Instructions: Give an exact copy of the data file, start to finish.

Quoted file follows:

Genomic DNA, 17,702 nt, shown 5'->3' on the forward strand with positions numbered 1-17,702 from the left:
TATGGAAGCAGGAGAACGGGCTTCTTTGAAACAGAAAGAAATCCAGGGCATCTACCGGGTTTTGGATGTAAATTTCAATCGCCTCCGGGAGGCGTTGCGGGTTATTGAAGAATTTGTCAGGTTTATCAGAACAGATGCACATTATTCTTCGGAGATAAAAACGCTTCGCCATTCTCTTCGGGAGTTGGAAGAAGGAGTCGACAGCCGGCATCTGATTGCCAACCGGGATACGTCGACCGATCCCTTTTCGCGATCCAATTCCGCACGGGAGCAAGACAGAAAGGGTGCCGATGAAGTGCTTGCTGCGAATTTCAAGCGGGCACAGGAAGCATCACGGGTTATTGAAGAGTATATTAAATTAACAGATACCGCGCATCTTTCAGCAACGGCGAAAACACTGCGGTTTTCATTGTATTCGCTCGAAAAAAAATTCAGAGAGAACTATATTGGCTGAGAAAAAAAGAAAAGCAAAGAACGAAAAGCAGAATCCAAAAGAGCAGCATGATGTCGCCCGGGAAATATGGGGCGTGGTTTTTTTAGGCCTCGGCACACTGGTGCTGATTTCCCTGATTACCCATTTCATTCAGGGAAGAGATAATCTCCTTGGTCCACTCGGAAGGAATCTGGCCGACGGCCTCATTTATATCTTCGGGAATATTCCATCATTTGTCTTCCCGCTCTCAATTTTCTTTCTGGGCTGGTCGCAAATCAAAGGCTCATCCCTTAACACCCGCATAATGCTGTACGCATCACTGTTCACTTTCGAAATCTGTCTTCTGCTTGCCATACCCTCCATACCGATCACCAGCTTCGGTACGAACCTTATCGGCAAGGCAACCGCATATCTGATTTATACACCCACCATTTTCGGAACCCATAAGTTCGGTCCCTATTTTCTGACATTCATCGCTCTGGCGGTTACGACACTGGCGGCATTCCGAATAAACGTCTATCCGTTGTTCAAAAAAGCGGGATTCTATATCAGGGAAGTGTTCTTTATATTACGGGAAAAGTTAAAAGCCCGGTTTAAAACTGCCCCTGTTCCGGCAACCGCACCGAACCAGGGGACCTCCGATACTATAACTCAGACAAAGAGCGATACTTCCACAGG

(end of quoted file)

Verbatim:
Genomic DNA, 17,702 nt, shown 5'->3' on the forward strand with positions numbered 1-17,702 from the left:
TATGGAAGCAGGAGAACGGGCTTCTTTGAAACAGAAAGAAATCCAGGGCATCTACCGGGTTTTGGATGTAAATTTCAATCGCCTCCGGGAGGCGTTGCGGGTTATTGAAGAATTTGTCAGGTTTATCAGAACAGATGCACATTATTCTTCGGAGATAAAAACGCTTCGCCATTCTCTTCGGGAGTTGGAAGAAGGAGTCGACAGCCGGCATCTGATTGCCAACCGGGATACGTCGACCGATCCCTTTTCGCGATCCAATTCCGCACGGGAGCAAGACAGAAAGGGTGCCGATGAAGTGCTTGCTGCGAATTTCAAGCGGGCACAGGAAGCATCACGGGTTATTGAAGAGTATATTAAATTAACAGATACCGCGCATCTTTCAGCAACGGCGAAAACACTGCGGTTTTCATTGTATTCGCTCGAAAAAAAATTCAGAGAGAACTATATTGGCTGAGAAAAAAAGAAAAGCAAAGAACGAAAAGCAGAATCCAAAAGAGCAGCATGATGTCGCCCGGGAAATATGGGGCGTGGTTTTTTTAGGCCTCGGCACACTGGTGCTGATTTCCCTGATTACCCATTTCATTCAGGGAAGAGATAATCTCCTTGGTCCACTCGGAAGGAATCTGGCCGACGGCCTCATTTATATCTTCGGGAATATTCCATCATTTGTCTTCCCGCTCTCAATTTTCTTTCTGGGCTGGTCGCAAATCAAAGGCTCATCCCTTAACACCCGCATAATGCTGTACGCATCACTGTTCACTTTCGAAATCTGTCTTCTGCTTGCCATACCCTCCATACCGATCACCAGCTTCGGTACGAACCTTATCGGCAAGGCAACCGCATATCTGATTTATACACCCACCATTTTCGGAACCCATAAGTTCGGTCCCTATTTTCTGACATTCATCGCTCTGGCGGTTACGACACTGGCGGCATTCCGAATAAACGTCTATCCGTTGTTCAAAAAAGCGGGATTCTATATCAGGGAAGTGTTCTTTATATTACGGGAAAAGTTAAAAGCCCGGTTTAAAACTGCCCCTGTTCCGGCAACCGCACCGAACCAGGGGACCTCCGATACTATAACTCAGACAAAGAGCGATACTTCCACAGG